I decided to showcase one of my favorite scenes from Zeus Defended. It involves Jocasta, who is probably one of my favorite characters to write. I find this funny, because she is probably more of an “anti” heroine: she kills people for a living, she has questionable morals, and many of the people express fear of her. But, in her heart, she is trying to do the right thing and be the right way. She may not pick the right methods, but, despite her hardness and selfishness, she cares about her country. I think that makes her somewhat heroic…maybe just a flawed. So, here it is, my favorite scene.
I cut out part of the reason this is my favorite. This is one of the first scenes I wrote after taking a writing class to help build my description abilities--although, for the sake of space, I didn't include the intro. The second reason it is my favorite is because it is where she decides to go against all training, to abandon what has been drilled into her in order to do the right thing:
After a moment, Jocasta asked, “Do you ever question our duty?”
"In the Imperial Guard?”
Brasidas hesitated, looked around him, then said, “At times, but it is not my place.”
Jocasta nodded. “That’s what I used to say, too.”
Jocasta shrugged. “And now Alcaeus is dead.”
“He told me once that it was a citizen’s duty to question.”
“But we’re not citizens.”
The only sound in the room was new water rushing from the pipes to refresh the bath.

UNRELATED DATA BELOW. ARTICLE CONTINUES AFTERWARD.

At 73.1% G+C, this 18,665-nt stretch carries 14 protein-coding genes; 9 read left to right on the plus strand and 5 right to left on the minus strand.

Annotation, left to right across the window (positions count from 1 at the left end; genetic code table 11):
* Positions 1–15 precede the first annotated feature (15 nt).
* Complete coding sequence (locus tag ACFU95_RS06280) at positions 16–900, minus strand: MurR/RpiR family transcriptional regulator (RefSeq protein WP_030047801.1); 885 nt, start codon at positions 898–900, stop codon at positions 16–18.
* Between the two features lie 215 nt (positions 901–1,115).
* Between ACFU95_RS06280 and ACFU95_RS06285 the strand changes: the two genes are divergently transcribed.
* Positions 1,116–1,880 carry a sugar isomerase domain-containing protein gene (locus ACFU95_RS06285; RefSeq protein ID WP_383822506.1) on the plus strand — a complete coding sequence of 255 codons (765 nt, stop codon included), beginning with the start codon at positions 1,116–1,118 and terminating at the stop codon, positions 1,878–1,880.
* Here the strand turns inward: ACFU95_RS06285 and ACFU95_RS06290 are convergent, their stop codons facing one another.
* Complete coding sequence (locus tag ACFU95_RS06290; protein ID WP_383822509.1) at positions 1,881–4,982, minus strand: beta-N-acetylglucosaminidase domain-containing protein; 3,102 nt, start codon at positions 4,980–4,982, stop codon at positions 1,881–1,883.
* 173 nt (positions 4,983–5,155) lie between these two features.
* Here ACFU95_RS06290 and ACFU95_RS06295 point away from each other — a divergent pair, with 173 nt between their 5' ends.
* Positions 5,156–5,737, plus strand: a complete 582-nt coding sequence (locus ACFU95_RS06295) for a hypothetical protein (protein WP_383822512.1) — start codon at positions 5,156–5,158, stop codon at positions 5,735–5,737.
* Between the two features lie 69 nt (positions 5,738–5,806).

They were ghosts—sworn to protect the President to the death. Thinking was not in their nature. They acted. They acted for him. And yet they were soldiers of Zeus. Soldiers were ingrained with the instinct to defend the country to the death. Country before anything else—including life. Never did the two divisions of the army seem to serve separate entities. Yet, something had changed a month ago. A light had shown through a death. It illuminated a growing canyon between the army and the Imperial Guard. Did they in fact serve two separate objectives?
Jocasta didn’t like to look at her president through that kind of looking glass. She had lived in that distortion of a reality for the majority of her life. But something didn’t seem to fit anymore. Alcaeus’ death brought on too many unanswered questions. Why was he killed? Whose idea was it to lie and why did they lie? What did he want to tell her upon her return? He had said he wished to tell her something. Was it what she had suspected? Why would a man dedicated to serving his country suddenly find himself on the opposite side? But more disturbing to Jocasta was the final question. Would she join him?
Finally, Brasidas broke the silence. “No,” his voice echoing off the tile, “we are not citizens. We are Zeus.”
Their eyes locked for a moment. Jocasta nodded. “Yes, we are.”